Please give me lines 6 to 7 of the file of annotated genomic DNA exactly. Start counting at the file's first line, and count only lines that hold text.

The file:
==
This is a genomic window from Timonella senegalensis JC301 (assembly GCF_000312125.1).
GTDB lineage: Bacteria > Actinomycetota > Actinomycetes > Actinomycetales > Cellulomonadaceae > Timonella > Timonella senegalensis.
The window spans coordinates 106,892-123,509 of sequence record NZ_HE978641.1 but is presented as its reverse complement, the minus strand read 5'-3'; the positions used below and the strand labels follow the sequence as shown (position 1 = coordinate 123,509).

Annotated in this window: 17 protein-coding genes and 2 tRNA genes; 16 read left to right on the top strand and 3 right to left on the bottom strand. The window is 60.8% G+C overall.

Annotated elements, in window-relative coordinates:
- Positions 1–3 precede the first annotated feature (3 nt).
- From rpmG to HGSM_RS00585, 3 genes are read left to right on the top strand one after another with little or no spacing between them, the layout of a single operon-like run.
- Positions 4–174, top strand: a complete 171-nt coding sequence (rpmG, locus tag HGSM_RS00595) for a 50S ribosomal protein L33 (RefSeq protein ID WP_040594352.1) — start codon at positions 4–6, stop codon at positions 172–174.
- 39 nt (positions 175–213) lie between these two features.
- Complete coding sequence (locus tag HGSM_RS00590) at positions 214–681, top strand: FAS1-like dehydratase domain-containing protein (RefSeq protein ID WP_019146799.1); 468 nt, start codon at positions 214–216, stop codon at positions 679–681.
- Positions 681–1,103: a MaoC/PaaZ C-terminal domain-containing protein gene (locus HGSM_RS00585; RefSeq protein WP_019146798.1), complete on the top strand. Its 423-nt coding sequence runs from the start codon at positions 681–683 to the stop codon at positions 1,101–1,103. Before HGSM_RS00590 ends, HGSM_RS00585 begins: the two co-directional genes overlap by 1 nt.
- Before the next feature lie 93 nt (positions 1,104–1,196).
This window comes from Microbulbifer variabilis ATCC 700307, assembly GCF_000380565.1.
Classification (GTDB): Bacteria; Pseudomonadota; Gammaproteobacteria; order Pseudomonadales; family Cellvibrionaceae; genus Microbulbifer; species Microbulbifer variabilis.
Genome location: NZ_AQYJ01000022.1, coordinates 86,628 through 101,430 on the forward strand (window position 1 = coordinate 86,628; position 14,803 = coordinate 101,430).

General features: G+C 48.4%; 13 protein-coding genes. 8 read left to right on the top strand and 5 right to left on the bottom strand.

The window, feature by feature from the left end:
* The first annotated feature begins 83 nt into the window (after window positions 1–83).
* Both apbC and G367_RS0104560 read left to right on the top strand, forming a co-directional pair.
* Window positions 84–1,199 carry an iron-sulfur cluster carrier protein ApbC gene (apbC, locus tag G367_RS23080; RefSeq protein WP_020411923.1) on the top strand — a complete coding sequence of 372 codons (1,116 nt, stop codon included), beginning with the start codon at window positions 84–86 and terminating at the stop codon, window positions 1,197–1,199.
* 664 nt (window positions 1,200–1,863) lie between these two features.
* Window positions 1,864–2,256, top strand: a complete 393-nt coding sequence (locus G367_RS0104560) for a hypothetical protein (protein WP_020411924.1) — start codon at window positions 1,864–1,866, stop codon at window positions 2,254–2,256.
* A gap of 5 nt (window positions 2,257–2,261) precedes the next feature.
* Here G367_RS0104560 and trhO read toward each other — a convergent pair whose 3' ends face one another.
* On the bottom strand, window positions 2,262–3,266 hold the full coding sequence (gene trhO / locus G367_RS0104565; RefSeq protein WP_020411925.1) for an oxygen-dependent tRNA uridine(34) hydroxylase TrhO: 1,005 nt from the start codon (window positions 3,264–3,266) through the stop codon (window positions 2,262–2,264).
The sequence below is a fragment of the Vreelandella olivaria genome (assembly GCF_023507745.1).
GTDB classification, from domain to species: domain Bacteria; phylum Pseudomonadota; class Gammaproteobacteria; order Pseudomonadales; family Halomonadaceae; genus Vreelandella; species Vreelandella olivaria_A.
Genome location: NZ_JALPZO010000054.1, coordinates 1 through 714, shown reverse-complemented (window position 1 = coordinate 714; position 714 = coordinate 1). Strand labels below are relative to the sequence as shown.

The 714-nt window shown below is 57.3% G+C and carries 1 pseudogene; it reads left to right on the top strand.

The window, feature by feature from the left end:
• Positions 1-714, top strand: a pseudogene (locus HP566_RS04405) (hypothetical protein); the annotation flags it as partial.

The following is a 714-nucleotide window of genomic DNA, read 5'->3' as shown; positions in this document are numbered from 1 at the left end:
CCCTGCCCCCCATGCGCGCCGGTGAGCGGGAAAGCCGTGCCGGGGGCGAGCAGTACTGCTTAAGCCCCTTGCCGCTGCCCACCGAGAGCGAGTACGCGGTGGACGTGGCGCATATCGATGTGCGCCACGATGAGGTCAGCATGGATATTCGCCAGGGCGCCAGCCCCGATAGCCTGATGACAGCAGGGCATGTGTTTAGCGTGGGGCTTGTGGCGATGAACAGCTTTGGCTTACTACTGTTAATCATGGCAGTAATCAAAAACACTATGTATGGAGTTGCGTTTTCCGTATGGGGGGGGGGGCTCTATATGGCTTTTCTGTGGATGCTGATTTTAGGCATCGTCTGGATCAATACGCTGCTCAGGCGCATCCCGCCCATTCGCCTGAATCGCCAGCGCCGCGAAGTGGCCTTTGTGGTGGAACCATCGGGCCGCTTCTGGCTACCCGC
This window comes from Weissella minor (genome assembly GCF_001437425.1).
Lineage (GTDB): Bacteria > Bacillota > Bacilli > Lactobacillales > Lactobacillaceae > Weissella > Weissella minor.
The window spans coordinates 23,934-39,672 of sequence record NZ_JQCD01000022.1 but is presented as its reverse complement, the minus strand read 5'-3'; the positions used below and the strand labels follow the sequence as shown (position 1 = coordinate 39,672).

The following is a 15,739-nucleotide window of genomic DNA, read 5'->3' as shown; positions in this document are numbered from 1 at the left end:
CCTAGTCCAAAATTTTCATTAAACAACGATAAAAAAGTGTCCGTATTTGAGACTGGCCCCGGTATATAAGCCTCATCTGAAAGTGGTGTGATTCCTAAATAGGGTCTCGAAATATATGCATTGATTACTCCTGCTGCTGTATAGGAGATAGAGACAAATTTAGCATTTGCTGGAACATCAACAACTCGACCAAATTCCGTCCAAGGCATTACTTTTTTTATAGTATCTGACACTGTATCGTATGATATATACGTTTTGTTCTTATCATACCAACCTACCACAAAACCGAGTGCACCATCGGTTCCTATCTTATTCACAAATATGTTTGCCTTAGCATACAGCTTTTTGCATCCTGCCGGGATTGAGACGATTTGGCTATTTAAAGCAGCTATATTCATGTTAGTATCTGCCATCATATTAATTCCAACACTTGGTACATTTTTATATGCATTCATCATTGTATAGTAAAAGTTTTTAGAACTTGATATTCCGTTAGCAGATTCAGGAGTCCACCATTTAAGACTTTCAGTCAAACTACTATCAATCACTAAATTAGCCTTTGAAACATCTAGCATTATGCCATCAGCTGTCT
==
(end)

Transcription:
- Positions 1–3 precede the first annotated feature (3 nt).
- From rpmG to HGSM_RS00585, 3 genes are read left to right on the top strand one after another with little or no spacing between them, the layout of a single operon-like run.